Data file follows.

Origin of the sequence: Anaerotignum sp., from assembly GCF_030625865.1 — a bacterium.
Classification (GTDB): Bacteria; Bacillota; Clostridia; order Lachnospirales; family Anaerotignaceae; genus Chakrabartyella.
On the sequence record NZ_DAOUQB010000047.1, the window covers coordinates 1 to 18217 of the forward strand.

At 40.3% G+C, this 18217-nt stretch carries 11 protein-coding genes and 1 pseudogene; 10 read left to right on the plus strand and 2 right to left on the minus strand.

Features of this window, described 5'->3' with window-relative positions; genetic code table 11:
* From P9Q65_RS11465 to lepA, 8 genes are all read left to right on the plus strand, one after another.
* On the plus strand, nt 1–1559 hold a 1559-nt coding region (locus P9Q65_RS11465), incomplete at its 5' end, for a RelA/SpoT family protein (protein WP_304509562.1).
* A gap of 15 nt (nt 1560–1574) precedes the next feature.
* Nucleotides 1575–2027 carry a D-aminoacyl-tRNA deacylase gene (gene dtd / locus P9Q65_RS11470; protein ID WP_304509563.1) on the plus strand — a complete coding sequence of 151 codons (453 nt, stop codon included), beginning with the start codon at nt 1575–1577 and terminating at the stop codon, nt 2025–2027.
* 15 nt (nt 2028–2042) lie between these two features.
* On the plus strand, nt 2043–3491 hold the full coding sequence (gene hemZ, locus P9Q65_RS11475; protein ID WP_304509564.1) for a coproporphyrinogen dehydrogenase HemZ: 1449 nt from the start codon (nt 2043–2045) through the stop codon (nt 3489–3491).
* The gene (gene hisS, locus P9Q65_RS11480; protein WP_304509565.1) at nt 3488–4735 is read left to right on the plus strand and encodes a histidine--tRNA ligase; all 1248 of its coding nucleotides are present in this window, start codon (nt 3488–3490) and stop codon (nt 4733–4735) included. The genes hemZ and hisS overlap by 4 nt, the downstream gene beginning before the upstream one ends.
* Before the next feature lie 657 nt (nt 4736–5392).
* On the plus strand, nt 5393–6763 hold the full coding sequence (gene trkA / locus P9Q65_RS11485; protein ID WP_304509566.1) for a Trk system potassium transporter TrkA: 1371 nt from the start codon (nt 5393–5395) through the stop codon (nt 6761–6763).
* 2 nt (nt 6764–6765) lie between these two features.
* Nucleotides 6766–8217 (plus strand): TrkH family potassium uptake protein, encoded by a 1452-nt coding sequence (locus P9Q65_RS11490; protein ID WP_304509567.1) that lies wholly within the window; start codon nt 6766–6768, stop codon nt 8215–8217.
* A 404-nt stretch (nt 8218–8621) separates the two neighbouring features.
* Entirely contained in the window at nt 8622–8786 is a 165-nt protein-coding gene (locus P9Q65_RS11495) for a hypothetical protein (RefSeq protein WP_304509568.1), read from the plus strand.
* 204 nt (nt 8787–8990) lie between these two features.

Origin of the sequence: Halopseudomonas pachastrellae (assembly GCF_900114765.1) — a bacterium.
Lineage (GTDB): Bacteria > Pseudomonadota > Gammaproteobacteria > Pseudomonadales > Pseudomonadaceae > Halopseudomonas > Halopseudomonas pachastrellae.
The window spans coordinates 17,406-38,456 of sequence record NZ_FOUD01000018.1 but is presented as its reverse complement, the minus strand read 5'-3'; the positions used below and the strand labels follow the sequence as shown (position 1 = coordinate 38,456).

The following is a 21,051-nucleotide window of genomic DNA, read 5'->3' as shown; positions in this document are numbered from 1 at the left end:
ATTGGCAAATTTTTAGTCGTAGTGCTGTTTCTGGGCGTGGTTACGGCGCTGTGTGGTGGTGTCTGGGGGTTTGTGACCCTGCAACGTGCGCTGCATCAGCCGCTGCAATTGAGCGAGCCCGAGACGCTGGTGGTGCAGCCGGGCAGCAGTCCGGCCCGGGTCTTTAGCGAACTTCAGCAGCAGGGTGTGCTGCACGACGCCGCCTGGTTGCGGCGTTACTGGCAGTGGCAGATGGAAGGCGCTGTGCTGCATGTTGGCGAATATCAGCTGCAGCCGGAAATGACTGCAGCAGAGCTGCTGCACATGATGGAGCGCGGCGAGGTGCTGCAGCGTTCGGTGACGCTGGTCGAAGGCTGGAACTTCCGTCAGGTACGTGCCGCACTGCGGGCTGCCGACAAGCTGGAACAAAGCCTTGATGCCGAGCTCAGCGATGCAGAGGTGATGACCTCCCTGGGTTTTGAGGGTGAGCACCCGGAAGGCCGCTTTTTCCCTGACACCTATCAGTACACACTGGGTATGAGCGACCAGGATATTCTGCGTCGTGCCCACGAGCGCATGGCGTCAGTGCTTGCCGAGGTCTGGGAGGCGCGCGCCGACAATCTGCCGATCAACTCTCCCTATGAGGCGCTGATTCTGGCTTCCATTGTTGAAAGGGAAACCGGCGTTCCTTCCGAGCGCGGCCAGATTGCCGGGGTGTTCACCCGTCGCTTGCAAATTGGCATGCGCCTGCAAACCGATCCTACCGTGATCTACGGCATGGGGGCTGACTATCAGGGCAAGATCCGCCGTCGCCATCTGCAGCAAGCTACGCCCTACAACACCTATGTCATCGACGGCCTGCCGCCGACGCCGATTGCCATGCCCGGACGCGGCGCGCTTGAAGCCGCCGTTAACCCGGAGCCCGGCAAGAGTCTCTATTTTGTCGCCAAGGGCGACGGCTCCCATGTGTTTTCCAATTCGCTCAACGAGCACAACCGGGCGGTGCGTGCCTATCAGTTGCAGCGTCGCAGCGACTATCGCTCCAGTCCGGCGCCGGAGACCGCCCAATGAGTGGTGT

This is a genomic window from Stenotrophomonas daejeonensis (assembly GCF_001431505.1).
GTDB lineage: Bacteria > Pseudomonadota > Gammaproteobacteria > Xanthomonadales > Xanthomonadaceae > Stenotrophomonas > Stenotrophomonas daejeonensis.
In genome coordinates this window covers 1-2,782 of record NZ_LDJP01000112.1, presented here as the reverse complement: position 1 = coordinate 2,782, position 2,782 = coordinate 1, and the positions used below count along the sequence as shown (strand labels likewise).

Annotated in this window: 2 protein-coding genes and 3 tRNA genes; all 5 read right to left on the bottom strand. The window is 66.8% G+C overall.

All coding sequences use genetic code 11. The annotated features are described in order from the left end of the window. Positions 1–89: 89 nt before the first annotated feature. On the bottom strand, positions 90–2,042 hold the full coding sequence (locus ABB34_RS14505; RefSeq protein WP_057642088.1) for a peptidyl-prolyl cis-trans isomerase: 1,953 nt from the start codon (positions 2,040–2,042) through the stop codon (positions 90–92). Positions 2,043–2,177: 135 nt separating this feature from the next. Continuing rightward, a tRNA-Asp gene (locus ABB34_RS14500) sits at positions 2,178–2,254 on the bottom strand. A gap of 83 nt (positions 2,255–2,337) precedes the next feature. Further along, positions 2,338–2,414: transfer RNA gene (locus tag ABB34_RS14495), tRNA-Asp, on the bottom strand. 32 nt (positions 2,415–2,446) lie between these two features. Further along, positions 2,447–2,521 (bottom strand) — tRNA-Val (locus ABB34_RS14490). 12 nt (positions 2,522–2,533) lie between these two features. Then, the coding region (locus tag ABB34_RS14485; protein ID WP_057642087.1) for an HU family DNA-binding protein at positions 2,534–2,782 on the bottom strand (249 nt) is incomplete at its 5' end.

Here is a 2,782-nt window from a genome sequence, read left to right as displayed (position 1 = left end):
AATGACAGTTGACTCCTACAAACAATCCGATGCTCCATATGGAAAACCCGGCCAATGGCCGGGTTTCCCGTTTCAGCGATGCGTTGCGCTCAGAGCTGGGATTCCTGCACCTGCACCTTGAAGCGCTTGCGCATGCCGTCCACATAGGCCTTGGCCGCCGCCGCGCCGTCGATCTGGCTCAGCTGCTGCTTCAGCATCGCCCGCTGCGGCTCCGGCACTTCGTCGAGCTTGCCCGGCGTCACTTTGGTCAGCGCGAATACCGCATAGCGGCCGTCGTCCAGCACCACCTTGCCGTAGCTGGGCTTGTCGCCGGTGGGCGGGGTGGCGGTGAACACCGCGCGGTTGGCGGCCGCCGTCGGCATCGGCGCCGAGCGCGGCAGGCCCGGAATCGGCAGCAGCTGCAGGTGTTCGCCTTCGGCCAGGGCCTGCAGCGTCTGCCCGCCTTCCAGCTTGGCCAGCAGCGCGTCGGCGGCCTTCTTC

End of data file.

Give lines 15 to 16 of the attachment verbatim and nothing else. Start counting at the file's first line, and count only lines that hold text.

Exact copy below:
* 2 nt (nt 6764–6765) lie between these two features.
* Nucleotides 6766–8217 (plus strand): TrkH family potassium uptake protein, encoded by a 1452-nt coding sequence (locus P9Q65_RS11490; protein ID WP_304509567.1) that lies wholly within the window; start codon nt 6766–6768, stop codon nt 8215–8217.